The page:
Big move of Muskrat Falls machinery from Bay Bulls, across Witless Bay Line
Giant pieces of equipment to be moved in nightime convoy from Bay Bulls to Soldiers Pond
The transportation of huge pieces of electrical equipment will shut down two roads in Bay Bulls and the Witless Bay Line for several evenings in February and early March.
The oversized equipment, part of the Muskrat Falls grid, will be brought from the Pennecon Marine Base in Bay Bulls to Soldiers Pond, in a series of six moves on Feb 20, 23, 25, and 27 and Mar. 2 and 4.
One of three stators heading to Soldier's Pond. They maintain stability and reliability of the electrical transmission grid. <a href="https://twitter.com/hashtag/cbcnl?src=hash">#cbcnl</a> <a href="https://t.co/lRQpYl99Lp">pic.twitter.com/lRQpYl99Lp</a>—@todd_obrien
While some of the equipment can be moved during daytime hours, the biggest pieces will go by night, between 8:30 p.m. and 5 a.m., shutting down Southside Road, Route 10 and Witless Bay Line.
Other equipment will be sent to Labrador.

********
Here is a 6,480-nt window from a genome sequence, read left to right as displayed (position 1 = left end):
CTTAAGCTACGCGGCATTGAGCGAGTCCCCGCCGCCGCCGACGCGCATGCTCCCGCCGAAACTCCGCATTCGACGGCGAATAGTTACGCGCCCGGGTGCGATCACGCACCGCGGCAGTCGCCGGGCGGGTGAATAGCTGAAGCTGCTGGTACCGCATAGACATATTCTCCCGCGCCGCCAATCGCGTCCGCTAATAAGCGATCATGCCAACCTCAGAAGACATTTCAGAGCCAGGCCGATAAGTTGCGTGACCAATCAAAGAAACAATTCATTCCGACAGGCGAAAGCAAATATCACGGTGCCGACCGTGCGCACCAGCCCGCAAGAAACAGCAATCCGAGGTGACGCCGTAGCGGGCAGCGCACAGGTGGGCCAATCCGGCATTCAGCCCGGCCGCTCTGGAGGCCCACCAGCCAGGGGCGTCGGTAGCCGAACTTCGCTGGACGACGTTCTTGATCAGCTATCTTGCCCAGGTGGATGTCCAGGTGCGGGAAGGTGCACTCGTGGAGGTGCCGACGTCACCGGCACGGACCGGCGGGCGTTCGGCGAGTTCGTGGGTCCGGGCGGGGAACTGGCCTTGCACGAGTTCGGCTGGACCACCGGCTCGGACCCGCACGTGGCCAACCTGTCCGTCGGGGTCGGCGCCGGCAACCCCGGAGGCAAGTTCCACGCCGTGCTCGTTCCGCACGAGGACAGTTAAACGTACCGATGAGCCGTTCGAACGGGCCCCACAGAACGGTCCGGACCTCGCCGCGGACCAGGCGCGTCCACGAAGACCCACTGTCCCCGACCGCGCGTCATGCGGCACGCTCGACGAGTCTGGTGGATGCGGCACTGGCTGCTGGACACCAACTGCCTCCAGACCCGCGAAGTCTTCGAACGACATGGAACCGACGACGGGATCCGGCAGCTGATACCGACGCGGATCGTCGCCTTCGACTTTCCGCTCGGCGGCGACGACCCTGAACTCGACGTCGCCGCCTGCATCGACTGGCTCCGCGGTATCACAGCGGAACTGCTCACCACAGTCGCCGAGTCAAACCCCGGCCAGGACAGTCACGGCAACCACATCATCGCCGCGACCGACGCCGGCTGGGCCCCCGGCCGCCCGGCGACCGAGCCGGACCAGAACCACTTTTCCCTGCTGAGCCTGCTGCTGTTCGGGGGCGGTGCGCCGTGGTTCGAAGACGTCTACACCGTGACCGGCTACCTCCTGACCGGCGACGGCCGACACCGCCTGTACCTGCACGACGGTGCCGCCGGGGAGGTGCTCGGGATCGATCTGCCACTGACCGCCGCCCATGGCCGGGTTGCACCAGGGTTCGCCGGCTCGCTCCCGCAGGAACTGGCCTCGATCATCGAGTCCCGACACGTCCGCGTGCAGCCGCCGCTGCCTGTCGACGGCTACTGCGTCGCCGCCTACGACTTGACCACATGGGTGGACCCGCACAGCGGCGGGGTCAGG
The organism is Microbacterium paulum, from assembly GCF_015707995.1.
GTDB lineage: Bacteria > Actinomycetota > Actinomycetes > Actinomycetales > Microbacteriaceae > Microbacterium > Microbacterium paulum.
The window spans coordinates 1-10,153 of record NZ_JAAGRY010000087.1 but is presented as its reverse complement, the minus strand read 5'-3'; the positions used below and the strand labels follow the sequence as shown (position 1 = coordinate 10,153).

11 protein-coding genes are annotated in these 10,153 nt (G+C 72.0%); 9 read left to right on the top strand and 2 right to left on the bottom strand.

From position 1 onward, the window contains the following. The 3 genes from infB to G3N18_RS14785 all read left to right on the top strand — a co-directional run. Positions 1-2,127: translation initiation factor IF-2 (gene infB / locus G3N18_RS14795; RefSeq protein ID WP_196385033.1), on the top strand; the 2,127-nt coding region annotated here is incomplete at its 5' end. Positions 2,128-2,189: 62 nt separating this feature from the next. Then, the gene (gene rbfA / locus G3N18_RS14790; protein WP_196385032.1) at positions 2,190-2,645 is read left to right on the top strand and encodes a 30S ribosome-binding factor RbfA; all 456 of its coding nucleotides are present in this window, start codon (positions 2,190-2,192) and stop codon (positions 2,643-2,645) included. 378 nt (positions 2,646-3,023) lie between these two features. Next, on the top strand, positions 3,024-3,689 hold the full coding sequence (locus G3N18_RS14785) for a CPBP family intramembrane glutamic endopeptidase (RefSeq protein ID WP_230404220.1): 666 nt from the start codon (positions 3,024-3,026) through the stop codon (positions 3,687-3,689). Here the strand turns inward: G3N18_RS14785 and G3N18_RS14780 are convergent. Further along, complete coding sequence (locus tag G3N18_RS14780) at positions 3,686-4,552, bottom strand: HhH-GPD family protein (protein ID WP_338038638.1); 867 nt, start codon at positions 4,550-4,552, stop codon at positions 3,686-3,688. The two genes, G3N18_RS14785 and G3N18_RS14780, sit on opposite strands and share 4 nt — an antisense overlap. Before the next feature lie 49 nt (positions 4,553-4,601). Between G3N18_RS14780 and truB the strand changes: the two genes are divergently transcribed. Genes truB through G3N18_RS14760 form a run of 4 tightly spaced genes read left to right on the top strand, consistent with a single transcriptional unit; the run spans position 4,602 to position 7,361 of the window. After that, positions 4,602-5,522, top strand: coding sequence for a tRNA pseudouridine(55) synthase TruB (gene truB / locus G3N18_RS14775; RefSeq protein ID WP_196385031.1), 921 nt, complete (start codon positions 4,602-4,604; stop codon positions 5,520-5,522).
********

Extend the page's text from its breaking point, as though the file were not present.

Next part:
Steve Follett, project manager with HVdc Specialities, called the delivery of the three stators, three rotors and 14 transformers a "critical milestone" for the project.
The equipment was built in Quebec, Brazil and England and shipped to Bay Bulls for distribution in the province.
"We're hoping for the first move tonight," Follett said during a tour of the Bay Bulls site on Monday. "The transportation should take about four to six hours and we're hoping that by tomorrow morning we'll have the first stator on site at Soldiers Pond."
The equipment will help stabilize the electrical grid, Follett said, and connect the DC transmission system bringing power from Muskrat Falls with the AC distribution system that brings power to homes.
Seven of the transformers were supposed to be shipped to Cartwright late in 2016, but the move to Labrador was delayed by protests at the Muskrat Falls site.
"It is critical that we do get those to site as soon as possible," Follett said, but that depends on sea ice and weather.
He said details of the move on the Avalon Peninsula will be publicized through public advisories, tweets and Facebook posts, to minimize the impact on the community and travellers.
With files from Todd O'Brien